"The patron is entitled to quality service." Nancy Ruccio


40 on moving parts only. Remove any rust stains immediately with a wire brush and apply touch up paint as needed. Leather Furniture: Simply vacuum regularly especially in crevices and along seams where dirt can gather. Pigmented leather should be vacuumed and wiped periodically with a soft, white cloth dampened with water. Once a year or so, use saddle soap or some other cleaner/polisher made specifically for leather. If the leather beings to crack, apply neat's foot oil. Plastic Laminated Furniture: Dust regularly and occasionally wipe with a damp, soft cloth.

dusting cloth. If the wood has been sealed, dampen it with a sponge, and wipe dry. Suede Furniture: Suede is porous and quick to absorb stains. For routine care, gently brush suede furniture with a soft brush or a textured cloth such as a towel to remove dirt. Vacuum regularly. To clean a greasy stain, rub it with ground oatmeal leaving the oatmeal in place to absorb the grease, then brush it off and vacuum. To raise the nap, brush it with a terry-cloth towel. If the suede has been flattened by spills or wear and tear, a professional leather refinisher can restore it.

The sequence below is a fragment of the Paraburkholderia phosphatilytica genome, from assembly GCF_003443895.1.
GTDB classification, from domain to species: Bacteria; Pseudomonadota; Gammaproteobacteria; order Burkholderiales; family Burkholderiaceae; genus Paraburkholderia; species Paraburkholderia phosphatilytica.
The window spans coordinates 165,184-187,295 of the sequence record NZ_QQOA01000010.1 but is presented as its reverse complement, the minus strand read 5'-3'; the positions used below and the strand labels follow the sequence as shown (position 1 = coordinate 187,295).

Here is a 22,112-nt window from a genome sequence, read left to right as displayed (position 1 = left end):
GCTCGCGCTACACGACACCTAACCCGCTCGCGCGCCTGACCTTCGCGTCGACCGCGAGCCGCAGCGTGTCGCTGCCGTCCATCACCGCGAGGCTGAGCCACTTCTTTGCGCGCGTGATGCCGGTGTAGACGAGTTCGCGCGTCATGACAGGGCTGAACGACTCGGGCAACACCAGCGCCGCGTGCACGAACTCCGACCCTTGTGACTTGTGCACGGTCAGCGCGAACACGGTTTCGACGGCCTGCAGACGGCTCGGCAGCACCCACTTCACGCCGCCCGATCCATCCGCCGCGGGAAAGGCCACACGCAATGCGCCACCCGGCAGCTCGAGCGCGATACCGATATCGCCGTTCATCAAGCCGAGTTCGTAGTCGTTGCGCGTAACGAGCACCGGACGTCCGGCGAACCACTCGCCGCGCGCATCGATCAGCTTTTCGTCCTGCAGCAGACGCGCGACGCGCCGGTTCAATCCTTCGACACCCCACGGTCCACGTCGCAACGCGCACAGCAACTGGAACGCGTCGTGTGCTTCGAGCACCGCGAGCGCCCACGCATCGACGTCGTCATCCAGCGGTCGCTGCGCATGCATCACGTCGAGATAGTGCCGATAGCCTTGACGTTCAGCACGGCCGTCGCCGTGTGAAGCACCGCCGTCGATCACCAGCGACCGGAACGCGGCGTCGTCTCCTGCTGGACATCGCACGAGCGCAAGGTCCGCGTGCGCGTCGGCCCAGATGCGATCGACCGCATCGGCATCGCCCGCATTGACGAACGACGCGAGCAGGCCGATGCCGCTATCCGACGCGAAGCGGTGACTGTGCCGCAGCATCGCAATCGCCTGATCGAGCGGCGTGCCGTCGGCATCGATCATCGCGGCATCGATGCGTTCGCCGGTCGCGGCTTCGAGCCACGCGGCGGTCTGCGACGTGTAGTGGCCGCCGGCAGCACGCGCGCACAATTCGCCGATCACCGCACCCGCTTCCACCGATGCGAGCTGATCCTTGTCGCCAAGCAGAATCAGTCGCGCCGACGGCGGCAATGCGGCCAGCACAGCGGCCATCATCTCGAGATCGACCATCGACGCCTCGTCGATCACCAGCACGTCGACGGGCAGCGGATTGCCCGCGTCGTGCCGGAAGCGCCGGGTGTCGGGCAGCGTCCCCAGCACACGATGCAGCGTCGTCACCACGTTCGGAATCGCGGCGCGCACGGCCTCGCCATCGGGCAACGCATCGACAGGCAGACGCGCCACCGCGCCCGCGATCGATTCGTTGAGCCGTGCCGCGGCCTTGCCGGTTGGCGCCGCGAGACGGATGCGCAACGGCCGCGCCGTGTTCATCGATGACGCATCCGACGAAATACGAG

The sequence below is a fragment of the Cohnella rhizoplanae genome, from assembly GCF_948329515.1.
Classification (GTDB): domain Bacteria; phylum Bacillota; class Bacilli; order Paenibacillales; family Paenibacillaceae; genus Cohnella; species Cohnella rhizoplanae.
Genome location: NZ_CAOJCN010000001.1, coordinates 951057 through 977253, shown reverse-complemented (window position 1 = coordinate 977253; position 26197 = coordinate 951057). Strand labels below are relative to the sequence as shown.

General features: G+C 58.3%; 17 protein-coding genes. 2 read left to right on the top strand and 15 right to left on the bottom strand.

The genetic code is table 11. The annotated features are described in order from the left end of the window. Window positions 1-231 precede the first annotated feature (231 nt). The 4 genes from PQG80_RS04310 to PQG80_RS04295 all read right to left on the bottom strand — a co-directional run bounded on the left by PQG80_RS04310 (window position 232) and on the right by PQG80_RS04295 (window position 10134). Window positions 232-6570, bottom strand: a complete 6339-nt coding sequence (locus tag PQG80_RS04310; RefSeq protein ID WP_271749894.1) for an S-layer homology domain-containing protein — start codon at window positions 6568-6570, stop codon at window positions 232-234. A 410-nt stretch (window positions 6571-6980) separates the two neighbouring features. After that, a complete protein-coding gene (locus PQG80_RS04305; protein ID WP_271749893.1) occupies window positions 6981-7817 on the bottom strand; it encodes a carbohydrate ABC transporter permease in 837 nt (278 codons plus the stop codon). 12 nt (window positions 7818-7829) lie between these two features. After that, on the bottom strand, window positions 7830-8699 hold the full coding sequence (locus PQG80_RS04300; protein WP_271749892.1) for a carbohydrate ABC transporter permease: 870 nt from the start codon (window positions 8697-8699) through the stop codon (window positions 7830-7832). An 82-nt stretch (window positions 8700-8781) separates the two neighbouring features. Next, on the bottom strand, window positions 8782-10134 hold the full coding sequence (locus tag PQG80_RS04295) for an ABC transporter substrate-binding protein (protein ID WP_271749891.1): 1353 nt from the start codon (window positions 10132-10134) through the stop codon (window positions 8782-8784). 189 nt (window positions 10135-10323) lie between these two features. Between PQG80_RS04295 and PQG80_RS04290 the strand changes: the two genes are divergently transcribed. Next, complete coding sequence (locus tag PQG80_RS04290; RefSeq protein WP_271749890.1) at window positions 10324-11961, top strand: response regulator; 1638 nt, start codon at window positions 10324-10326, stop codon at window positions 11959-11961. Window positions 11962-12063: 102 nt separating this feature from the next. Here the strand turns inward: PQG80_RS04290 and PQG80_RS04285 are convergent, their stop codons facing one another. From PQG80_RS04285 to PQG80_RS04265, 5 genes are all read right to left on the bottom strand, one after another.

Library Anecdote: Patron: “I am looking for a globe of the earth.” Librarian: “We have a table-top model over here.” Patron: “No, that’s not good enough. Don’t you have a lifesize?”

Librarian: (pause) “Yes, but it’s in use right now.”


"I will declare thy name unto my brethren, in the midst of the church will I sing praise unto thee. I will put my trust in Him. And again, Behold I and the children which God hath given me." Hebrews 2:12,13